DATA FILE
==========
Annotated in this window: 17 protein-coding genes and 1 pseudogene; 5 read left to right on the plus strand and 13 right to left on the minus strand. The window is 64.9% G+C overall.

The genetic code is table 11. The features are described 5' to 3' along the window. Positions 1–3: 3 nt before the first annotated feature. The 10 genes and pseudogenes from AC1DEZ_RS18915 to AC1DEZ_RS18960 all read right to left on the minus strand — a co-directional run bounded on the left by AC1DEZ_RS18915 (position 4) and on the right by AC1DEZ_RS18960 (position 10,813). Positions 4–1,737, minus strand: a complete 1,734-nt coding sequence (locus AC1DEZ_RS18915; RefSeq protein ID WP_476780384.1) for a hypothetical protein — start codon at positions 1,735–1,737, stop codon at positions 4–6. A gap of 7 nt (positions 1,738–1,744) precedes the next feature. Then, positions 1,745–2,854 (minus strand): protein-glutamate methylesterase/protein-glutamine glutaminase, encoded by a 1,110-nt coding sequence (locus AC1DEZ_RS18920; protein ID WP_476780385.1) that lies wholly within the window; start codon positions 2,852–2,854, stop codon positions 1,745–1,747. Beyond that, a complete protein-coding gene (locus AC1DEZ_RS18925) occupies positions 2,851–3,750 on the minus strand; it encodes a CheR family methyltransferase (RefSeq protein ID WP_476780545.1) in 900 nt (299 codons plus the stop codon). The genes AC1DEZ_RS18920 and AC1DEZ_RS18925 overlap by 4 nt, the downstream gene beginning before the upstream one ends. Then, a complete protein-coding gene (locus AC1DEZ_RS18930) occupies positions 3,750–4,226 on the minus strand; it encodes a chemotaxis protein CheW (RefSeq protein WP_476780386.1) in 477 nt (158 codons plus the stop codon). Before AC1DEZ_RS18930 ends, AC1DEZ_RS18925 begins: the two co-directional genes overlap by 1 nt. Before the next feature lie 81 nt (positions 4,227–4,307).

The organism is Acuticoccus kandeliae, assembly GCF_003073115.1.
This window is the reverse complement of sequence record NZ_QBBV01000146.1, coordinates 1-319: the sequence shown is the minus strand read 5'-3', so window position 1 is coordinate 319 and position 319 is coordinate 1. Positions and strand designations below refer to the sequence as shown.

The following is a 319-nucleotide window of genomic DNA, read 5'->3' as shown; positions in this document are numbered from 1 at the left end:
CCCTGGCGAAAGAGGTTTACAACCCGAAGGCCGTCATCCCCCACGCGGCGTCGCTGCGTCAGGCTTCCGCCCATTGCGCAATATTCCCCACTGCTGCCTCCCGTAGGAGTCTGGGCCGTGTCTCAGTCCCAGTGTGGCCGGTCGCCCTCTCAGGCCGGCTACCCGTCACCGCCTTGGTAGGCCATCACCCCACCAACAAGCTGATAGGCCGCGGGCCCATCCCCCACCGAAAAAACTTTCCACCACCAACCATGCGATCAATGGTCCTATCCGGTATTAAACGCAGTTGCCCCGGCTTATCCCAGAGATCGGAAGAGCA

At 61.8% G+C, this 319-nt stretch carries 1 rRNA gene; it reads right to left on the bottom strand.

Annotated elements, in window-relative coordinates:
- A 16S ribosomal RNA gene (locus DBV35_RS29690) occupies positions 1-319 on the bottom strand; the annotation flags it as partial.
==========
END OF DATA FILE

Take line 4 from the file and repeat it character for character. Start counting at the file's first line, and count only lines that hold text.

This window is the reverse complement of sequence record NZ_QBBV01000146.1, coordinates 1-319: the sequence shown is the minus strand read 5'-3', so window position 1 is coordinate 319 and position 319 is coordinate 1. Positions and strand designations below refer to the sequence as shown.